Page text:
The clitoris itself is a bundle of super sensitive nerves above the vagina that extends into the body. It has twice the number of nerve endings as a penis, but, like the penis, has erectile tissue that can swell when stimulated. The clit has great blood supply, which means it can fluctuate in size repeatedly, allowing for multiple orgasms in close succession.

Freud’s argument, first made over 100 years ago, was that as girls matured, they transitioned from clitoral arousal to vaginal. He posited that women who orgasmed from vaginal stimulation were more psychologically mature, competent, and healthy. Although debunked, this theory still resonates today and stigmatizes those who rarely or never orgasm from purely vaginal intercourse.

But, according to a National Institutes of Health (NIH) report, only around 25 per cent of women “always have orgasm from intercourse, while a narrow majority of women have orgasm with intercourse more than half the time” and “roughly one third of women rarely or never have orgasm from intercourse.”

Not only does this Freudian make-believe obscure interest in or care for the clitoris during intercourse, it also unnecessarily segments sexual pleasure between the vagina and the clitoris. Pushing back on this narrative and others that have cropped up to support it is key.

People with different genitalia often experience sexual pleasure differently. While people with penises reliably climax during intercourse, those without usually require different kinds of stimulation. That stimulation varies widely between individuals, making ‘good sex’ much harder to quantify or enumerate.

As explained by the NIH, some “reach orgasm from direct clitoral stimulation, indirect clitoral stimulation, vaginal stimulation or stimulation of internal areas surrounding the vagina,” whereas others orgasm solely from penetrative intercourse, simultaneous stimulation, or not at all.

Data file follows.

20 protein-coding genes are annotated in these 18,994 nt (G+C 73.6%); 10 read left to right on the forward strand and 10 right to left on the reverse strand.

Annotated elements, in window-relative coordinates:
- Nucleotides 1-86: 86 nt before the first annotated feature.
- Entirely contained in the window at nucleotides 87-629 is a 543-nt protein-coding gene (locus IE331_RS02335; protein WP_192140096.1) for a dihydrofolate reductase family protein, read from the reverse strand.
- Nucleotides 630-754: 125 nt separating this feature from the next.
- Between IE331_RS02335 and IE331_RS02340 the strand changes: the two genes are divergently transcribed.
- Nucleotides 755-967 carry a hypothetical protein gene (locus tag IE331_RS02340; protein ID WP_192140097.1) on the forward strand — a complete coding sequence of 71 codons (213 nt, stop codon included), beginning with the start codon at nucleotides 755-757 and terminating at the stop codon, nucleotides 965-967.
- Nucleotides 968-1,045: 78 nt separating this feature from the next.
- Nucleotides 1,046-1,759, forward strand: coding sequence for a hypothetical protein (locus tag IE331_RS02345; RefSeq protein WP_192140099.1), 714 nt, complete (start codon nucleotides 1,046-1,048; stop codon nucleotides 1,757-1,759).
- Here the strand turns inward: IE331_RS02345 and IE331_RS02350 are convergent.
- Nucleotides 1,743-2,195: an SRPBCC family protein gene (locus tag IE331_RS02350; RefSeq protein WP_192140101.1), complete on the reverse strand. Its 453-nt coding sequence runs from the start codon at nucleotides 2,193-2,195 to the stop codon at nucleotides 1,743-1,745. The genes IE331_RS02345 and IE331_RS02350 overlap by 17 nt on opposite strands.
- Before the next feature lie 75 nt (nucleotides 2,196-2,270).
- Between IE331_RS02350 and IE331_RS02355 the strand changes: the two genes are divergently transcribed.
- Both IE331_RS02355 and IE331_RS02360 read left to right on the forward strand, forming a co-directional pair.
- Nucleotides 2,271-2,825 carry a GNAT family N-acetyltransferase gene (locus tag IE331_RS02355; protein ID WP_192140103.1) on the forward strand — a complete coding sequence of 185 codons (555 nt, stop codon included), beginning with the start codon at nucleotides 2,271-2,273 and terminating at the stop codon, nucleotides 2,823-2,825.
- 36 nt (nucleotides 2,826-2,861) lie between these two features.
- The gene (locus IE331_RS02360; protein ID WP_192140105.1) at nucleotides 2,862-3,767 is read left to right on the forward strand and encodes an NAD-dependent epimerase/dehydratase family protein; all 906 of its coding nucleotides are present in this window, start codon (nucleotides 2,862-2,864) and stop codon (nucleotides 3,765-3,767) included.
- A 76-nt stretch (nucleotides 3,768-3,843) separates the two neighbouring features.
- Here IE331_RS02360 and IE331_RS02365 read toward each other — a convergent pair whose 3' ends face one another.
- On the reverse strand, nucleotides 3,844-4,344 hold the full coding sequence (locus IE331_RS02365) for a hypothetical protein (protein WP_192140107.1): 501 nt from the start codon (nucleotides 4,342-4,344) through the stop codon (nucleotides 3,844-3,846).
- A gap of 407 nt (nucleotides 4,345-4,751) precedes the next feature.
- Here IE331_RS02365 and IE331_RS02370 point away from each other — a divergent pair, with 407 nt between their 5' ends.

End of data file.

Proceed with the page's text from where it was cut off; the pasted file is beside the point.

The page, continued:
Derzko explained that while male orgasm is achieved with “a delicate balance between the sympathetic and parasympathetic nervous system,” for females “the experience of orgasm is more complicated.” She highlighted that while “the autonomic nervous system plays an important role, including modulating brainstem function… the stress may lie more heavily on the physical anatomy itself.”

But understanding the clitoris isn’t just important for sexual education — it’s vital for doctors, too. In a 2005 study in the Journal of Urology, researchers reported that “because surgery is guided by accurate anatomy, the quality and validity of available anatomical description are relevant to urologists, gynecologists and other pelvic surgeons.”

This impacts clitoral preservation in invasive surgeries, as well as for broader basic complaints that women might bring to their doctors regarding clitoral pain or infection. On a broader scale, women’s health issues are often misdiagnosed or ignored entirely. Take endometriosis, or the condition where uterine tissue grows on other pelvic organs, which is estimated to affect one in 10 Canadian women but takes, on average, eight to nine years to diagnose and receives relatively little research funding.

As a woman with both a clitoris and endometriosis, this was a sad article to write. I know how frustrating it is to have a doctor dismiss you, or a sexual partner not really grasp your anatomic reality.

This is why better education is necessary for everyone. Fillod’s model is a step in the right direction, but much more needs to be done. We have centuries of misconception to dismiss and so much more to discover.